For an entire week in early September 1916, the war diary for 7th Suffolk used the phrase "All Quiet" to indicate that in their sector of the front line near Arras nothing much was happening.
Compared to weeks of relentless attacks and offensives on the Somme, this backwater was a less hotter spot than Ovilliers.
The Battalion spent the week in the trenches around a junction known as the "Haymarket." There were in fact no fewer than three known "Haymarkets" on the Western Front. One in the Salient, one on the Somme and another at Arras. All were junctions of intersecting trenches and lived up to their name.
On the 10th September, a trench raid was conducted against the Germans in front of them. A small selected party of men wearing minimal equipment, with blackened faces and balaclavas, set out in search of intelligence on the enemy that faced them. Armed with nothing more than a club or pistol, it could take over two hours to crawl silently through no-man's-land to reach the enemy line just a few yards away. A pause could be made in a shell hole, but moving inches at a time, careful not to kick an old bully beef tin or snag a woollen puttee on a section of wire was slow going. Patience was the name of the game.
Arriving at the German wire was the most difficult part. There was the choice of whacking an unfortunate sentry on the head, grabbing him and darting back, or entering the trench and gathering what they could in the form of intelligence. Either way, it was a risky business. The value of intelligence in wartime could not be underestimated. Everything was of value. An epaulette on a hanging greatcoat may give a numeral of the Regiment. A tunic button bearing a crest, could tell which state the Regiment belonged to. Stamping on the butt of a rifle, or the wrappers of a parcel from home, carelessly tossed aside, were all of importance to those on the other side.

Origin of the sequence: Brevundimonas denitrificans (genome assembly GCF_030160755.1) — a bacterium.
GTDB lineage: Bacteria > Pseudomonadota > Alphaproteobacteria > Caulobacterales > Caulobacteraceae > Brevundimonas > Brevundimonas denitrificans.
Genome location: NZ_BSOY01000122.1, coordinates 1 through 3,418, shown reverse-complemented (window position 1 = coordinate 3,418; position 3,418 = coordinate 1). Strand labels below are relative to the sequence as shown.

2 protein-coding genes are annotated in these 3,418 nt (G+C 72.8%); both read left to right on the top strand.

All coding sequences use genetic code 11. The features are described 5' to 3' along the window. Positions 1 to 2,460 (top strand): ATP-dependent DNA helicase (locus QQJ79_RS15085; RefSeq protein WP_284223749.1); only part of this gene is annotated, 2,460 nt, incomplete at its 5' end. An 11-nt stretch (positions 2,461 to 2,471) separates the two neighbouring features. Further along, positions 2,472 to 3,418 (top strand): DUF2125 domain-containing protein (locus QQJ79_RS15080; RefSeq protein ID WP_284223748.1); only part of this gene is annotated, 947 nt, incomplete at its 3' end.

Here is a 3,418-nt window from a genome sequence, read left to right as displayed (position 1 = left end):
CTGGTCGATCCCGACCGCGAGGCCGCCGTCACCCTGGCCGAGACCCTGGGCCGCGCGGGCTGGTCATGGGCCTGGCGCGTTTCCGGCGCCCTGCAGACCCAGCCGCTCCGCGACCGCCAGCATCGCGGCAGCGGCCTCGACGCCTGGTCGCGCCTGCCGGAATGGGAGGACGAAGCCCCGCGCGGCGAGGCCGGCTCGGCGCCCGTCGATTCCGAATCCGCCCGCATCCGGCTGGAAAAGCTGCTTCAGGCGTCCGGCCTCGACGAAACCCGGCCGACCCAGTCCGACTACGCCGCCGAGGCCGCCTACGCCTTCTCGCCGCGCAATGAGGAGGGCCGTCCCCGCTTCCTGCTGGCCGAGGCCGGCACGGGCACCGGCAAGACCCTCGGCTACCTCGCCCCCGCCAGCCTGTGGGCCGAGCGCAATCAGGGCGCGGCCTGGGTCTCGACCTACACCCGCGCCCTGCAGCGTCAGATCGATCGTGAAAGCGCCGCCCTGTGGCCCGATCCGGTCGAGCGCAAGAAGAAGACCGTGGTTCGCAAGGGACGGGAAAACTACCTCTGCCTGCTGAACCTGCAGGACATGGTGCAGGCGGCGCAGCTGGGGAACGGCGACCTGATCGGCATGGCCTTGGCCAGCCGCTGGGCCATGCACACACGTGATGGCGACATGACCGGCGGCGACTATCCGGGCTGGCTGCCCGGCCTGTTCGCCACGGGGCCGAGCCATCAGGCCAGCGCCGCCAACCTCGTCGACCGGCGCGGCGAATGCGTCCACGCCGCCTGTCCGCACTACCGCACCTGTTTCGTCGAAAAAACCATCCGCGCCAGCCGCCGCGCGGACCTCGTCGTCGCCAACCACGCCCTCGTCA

The aim of this particular raid was to bring back a prisoner, but they were on this occasion unsuccessful. They would try again if it was possible, but alerted to their nocturnal activities, the Germans now kept an eye out for them, so the cat was well and truly out of the bag. It would be best to wait and try again in a week or so.
Welcome to our online 'blog' charting the history of the many Battalions of the Suffolk Regiment and the part they played in the Great War.
Starting back in March 2014, we have recorded the events of 100 years ago on the centenary of their happening.
Keep checking back to see how the Great War is progressing for the men of the Suffolk Regiment.